Let me introduce you the greatest rising super-star in the anthroposophical firmanent today and demonstrate his commitment to the Philosophy of Freedom. His name is Sebastian Gronbach. He lives in Cologne (Koeln) Germany and his book Missionen: Geist bewegt – alles! (Missions: Spirit Moves --- Everything!) has been published by the prestigious anthroposophical house Verlag Freies Geistesleben.
He is a 40 year old 3rd generation Anthro --- whose grandpappy knew Steiner --- who has taken not only the German anthroposophical world by storm, but more importantly he’s “cracking the cult barrier,” as it were, and driving Steiner’s ideas public and mainstream. Sebastian does lectures, as you might expect, but more radically, he leads groups of “guerilla meditators” out into densely populated areas of various cities to create what looks like a sit-in but is really a meditate-in.
His home base blog is here
Jeder Mensch ist eine Mission - Wie lebst Du Deine Mission?
Every man is a mission --- How are you living your mission?
Spiritueller Dienstleister & Aktivist In der Tradition Rudolf Steiners
Spiritual service provider & activist in the tradition of Rudolf Steiner
And his motto? You will of course recognize the quote and source.
"Jeder von uns ist berufen zum freien Geiste, wie jeder Rosenkeim berufen ist, Rose zu werden." (Rudolf Steiner)
“Everyone of us is called to be a free spirit, just as every rose seed is called to become a rose.” (Rudolf Steiner)
But what sets him apart from other Anthroposophists is the tribute he gives to Ken Wilber’s Integral Philosophy for saving him as an anthroposophist.
Here is the beginning of an article Sebastian wrote for the Ken Wilber publication called: The Integral Leadership Review.
Anthroposophy from the Inside:
What People Have Wanted to Know about Anthroposophy and Not Found in Wikipedia.
I will not write long and beat around about the bush. The matter is very simple: Without Ken Wilber, I would not be an anthroposophist anymore. I am 40 years old and on the road since my 20th year as a teacher, lecturer and spiritual activist in anthroposophy. Almost exactly four years ago, I was just about ready to chuck it all and throw away everything that had to do with this spiritual impulse of Rudolf Steiner (1861-1925). Then came Integral Spirituality and it rescued me—for anthroposophy. How has Wilber saved me? He has shown me my spiritual home on the big map. I now know my surroundings, my treasures, my shadow, my ways and pitfalls, my unknown fields, shady bogs, cliffs and dead ends. And I know that I am not alone and where my friends live. And so I write to you. Wilber helps me get the most out of my tradition, to leave behind the outdated, and to break new ground.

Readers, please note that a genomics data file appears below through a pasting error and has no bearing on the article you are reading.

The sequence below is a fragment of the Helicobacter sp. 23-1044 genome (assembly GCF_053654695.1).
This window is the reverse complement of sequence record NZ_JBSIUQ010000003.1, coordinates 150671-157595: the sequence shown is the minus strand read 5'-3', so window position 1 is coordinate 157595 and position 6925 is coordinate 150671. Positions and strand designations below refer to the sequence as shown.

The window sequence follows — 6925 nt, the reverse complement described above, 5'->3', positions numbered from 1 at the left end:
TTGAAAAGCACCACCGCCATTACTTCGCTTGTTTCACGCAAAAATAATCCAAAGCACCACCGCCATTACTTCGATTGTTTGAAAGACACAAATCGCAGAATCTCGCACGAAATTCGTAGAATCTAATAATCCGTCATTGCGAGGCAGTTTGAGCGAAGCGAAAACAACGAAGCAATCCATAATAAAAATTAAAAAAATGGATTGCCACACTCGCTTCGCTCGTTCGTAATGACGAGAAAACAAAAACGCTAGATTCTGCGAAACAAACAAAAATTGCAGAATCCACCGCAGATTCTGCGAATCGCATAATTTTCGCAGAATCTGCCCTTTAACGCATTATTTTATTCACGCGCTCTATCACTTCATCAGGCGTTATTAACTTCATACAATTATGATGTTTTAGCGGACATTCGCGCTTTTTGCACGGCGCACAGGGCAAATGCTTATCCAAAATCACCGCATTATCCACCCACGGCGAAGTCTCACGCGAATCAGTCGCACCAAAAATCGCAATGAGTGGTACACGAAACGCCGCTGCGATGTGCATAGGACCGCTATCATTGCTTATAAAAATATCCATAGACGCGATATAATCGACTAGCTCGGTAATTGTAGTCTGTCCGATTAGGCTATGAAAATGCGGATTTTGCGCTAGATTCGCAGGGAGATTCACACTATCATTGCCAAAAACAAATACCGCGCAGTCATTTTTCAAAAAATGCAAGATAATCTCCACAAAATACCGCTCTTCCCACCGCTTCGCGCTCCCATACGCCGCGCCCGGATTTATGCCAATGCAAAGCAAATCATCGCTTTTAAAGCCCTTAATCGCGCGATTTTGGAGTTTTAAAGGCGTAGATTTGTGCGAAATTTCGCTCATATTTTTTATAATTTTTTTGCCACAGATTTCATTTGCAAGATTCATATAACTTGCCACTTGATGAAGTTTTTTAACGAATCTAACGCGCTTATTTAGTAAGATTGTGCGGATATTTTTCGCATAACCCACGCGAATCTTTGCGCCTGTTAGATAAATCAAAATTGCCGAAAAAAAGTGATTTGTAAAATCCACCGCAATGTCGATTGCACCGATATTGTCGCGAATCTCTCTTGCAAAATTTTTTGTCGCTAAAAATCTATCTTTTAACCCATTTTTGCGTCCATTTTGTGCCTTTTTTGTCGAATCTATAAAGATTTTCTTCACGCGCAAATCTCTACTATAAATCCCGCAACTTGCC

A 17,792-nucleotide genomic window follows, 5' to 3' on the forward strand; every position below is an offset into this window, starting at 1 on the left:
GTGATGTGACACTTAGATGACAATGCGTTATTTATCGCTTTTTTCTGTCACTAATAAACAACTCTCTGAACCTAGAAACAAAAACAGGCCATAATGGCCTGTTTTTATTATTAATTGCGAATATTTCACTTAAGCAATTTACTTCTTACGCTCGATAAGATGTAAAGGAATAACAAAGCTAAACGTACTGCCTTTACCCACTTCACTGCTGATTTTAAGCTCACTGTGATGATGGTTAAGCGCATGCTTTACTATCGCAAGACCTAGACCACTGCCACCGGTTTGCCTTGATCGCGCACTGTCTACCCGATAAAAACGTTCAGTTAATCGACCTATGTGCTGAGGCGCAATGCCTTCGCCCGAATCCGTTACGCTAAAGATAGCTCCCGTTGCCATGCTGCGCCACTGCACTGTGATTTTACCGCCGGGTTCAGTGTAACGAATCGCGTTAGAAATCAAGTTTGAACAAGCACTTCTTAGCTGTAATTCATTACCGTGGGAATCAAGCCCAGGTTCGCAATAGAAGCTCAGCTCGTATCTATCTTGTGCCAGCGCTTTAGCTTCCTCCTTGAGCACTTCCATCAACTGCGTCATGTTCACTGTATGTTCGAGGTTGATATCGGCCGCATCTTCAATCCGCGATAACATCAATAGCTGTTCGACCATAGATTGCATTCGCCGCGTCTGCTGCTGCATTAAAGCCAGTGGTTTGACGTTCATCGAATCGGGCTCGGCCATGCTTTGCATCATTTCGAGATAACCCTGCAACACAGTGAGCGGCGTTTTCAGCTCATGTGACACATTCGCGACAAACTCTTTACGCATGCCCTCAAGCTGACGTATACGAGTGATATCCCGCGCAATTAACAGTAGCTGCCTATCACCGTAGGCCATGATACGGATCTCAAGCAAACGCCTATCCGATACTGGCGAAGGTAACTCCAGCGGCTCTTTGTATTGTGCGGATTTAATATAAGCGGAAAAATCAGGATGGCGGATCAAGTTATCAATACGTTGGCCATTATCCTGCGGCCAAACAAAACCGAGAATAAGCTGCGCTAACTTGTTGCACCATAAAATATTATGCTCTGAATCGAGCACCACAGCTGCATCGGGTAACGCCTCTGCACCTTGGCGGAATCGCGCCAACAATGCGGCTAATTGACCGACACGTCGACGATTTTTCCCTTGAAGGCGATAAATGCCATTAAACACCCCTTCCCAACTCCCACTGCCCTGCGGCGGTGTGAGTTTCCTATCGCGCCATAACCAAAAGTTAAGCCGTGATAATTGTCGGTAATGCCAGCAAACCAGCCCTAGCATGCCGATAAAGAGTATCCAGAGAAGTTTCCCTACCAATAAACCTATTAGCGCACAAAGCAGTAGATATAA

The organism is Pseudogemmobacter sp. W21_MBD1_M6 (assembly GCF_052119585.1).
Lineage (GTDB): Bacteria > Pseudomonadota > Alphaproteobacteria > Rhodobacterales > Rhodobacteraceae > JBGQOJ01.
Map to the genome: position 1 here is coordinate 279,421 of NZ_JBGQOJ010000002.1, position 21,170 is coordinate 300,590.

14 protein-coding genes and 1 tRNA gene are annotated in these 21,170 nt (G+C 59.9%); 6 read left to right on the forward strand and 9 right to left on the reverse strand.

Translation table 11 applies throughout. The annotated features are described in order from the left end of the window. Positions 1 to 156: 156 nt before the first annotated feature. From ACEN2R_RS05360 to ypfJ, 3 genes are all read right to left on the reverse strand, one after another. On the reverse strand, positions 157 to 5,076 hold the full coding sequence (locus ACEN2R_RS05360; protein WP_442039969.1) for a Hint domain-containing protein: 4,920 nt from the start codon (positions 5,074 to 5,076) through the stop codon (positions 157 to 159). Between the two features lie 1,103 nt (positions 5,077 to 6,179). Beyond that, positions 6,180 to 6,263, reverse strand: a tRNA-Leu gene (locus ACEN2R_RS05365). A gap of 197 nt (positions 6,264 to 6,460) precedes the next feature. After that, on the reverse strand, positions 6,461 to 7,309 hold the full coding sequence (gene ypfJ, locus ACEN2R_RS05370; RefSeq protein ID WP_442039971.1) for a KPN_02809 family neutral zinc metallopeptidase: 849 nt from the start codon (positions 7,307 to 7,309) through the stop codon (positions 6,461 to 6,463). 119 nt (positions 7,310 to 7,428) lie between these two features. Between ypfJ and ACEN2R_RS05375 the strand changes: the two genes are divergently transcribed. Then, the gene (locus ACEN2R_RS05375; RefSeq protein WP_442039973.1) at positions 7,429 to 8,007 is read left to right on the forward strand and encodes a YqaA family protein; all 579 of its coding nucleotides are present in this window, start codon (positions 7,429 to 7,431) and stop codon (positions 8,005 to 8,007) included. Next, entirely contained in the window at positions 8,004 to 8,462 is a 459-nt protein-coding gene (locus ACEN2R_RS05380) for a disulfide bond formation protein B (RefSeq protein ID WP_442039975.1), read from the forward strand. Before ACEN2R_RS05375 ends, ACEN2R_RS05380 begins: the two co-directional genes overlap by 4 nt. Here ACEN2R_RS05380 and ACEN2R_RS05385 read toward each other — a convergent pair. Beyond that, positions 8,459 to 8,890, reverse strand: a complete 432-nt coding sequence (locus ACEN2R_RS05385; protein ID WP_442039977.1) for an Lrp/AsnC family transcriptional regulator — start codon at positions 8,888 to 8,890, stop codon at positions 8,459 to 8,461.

Steiner and Wilber: More than Words
If I have to say something about anthroposophy, then I am faced with a problem. You know this problem. With anthroposophy, it is about the same as with the Integral Vision: both are not explained in few words. Not only because very many words are needed, but above all because they go beyond what is expressed in words. We must understand Steiner—and I say this also applies to Wilber —not just literally. Both are, in a way, great poets. We can read their work from the top-left perspective. That means nothing else than that it is we who must bring their words to life. We need to learn to make their work sing in order for it to touch us. Poetry requires this and also Wilber always writes in a touching and artistic way. To me this is just the heart. Sometimes Wilber is not just true or false. Sometimes it is beautiful to cry. And that is part of the program. Spirit is in all quadrants and in the upper left spirit speaks as a poet. Steiner says that in his fundamental work, The Philosophy of Freedom, “All true philosophers are concept artists. For them, the human idea is the art equipment and the scientific method is an artistic technique.”
Of course, you can imagine the frenetic blowback he is receiving from the many hardbound dogmatic anthros still locked into the “Steiner said” world view, but it’s nice to see someone who as an artist-philosopher is painting concepts, using Ken Wilber as his “palette.”